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The California-Oregon-Washington coast of the United States, between Mexico on the S and Canada’s British Columbia on the N, is mostly rugged and mountainous, with high land rising abruptly from the sea in many places. S of San Francisco Bay the mountains are usually bare or covered with chaparral and underbrush. N of the bay the mountains are generally well timbered, and in some places, especially N of the Columbia River, the timber is particularly dense and heavy.
This chapter describes the 240-mile irregular coast of southern California from the Mexican border to Point Arguello. The coast extends in a general NW direction and includes the major ports of San Diego, Long Beach, Los Angeles, and Port Hueneme. This chapter also describes the recreational and fishing ports of Oceanside, Newport Beach, Ventura, Santa Barbara, and the many other ports on San Pedro and Santa Monica Bays and along the Santa Barbara Channel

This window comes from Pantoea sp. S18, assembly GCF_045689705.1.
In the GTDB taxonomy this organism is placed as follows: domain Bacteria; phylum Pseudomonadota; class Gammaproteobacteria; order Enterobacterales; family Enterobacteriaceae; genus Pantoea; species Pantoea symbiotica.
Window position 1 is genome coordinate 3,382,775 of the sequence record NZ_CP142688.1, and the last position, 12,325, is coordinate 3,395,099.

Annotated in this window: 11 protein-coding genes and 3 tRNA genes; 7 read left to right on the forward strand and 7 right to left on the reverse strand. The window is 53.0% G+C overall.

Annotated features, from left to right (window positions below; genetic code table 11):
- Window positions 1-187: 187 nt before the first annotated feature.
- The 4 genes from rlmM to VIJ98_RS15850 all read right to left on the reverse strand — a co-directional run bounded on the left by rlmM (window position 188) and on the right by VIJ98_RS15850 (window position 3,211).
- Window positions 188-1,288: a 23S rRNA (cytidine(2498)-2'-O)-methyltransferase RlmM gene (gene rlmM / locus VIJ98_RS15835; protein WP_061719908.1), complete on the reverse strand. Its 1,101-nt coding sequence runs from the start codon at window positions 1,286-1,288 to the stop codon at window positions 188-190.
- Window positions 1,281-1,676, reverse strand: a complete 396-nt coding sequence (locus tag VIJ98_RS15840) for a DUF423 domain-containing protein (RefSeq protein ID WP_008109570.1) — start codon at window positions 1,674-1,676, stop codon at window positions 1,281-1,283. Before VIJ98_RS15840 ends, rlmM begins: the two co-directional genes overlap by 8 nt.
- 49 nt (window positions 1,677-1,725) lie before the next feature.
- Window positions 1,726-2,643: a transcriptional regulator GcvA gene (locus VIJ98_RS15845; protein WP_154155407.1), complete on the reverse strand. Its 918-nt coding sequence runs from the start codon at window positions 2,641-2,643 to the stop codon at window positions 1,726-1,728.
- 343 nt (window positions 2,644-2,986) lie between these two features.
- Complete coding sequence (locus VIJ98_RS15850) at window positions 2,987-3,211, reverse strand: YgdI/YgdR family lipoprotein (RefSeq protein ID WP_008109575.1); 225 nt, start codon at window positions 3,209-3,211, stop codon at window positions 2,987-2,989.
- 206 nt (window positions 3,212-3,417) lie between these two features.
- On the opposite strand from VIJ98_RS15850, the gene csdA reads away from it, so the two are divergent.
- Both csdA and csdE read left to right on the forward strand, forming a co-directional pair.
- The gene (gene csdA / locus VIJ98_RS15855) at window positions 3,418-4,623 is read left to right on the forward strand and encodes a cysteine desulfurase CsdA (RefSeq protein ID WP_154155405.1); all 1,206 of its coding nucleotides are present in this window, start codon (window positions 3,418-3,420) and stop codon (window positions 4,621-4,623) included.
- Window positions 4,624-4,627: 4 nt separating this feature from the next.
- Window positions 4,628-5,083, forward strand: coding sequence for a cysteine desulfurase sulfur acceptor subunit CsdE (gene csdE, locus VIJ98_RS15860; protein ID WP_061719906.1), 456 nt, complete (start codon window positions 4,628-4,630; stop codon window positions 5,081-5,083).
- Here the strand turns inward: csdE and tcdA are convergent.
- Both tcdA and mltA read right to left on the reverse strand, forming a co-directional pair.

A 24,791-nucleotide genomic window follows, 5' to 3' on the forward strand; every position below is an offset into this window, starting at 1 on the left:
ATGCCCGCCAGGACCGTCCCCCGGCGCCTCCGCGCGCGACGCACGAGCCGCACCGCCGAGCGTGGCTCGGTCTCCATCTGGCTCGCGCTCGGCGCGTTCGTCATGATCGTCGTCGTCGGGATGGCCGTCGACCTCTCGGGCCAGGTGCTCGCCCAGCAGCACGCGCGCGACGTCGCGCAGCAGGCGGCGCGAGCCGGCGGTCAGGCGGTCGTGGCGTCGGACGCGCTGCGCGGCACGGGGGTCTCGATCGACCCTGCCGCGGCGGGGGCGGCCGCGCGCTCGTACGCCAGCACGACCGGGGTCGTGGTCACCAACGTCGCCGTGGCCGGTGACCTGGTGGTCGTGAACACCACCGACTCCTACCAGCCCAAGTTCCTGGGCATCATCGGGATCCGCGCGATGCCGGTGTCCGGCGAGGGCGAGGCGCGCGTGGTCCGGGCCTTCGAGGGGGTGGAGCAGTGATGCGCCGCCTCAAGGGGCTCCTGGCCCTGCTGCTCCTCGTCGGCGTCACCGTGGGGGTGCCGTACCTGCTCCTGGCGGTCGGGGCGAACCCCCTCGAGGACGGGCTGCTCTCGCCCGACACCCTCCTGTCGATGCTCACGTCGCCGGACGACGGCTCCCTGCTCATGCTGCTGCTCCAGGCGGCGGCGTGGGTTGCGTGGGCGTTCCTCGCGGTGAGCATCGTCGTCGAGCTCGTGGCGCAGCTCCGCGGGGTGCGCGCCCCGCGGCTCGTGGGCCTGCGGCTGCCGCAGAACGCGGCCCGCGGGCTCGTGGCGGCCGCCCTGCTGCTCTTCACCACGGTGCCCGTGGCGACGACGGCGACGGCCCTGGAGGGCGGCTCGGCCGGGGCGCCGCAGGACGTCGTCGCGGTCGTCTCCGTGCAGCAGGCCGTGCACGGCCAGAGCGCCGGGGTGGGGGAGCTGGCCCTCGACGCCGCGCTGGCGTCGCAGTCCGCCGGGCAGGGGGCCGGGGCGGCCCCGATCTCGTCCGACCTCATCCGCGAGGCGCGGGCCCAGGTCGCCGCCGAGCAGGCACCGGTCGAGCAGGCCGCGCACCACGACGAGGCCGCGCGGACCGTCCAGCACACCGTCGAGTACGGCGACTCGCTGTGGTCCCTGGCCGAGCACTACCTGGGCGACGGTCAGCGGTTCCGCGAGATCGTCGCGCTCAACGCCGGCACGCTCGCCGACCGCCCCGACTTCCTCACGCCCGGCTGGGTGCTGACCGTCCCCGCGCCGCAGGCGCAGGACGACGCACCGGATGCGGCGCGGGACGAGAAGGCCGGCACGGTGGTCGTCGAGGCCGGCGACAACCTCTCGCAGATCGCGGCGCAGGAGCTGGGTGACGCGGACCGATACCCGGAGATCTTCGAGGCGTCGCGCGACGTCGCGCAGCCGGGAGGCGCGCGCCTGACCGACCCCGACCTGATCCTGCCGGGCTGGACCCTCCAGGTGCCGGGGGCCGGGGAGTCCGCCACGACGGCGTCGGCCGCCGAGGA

This chapter describes the eight Channel Islands that extend for 130 miles in a NW direction off the coast of southern California from San Diego to Point Conception. They include the four islands of the southern group–San Clemente, Santa Catalina, San Nicolas, and Santa Barbara; and the four islands of the northern group also referred to as the Santa Barbara Islands–Anacapa, Santa Cruz, Santa Rosa, and San Miguel. Also described are the passages and channels between these islands including Outer Santa Barbara Passage, San Pedro Channel, Anacapa Passage, Santa Cruz Channel, San Miguel Passage, and Santa Barbara Passage, and Avalon Bay, the most active harbor in the area, as well as many smaller harbors and landings.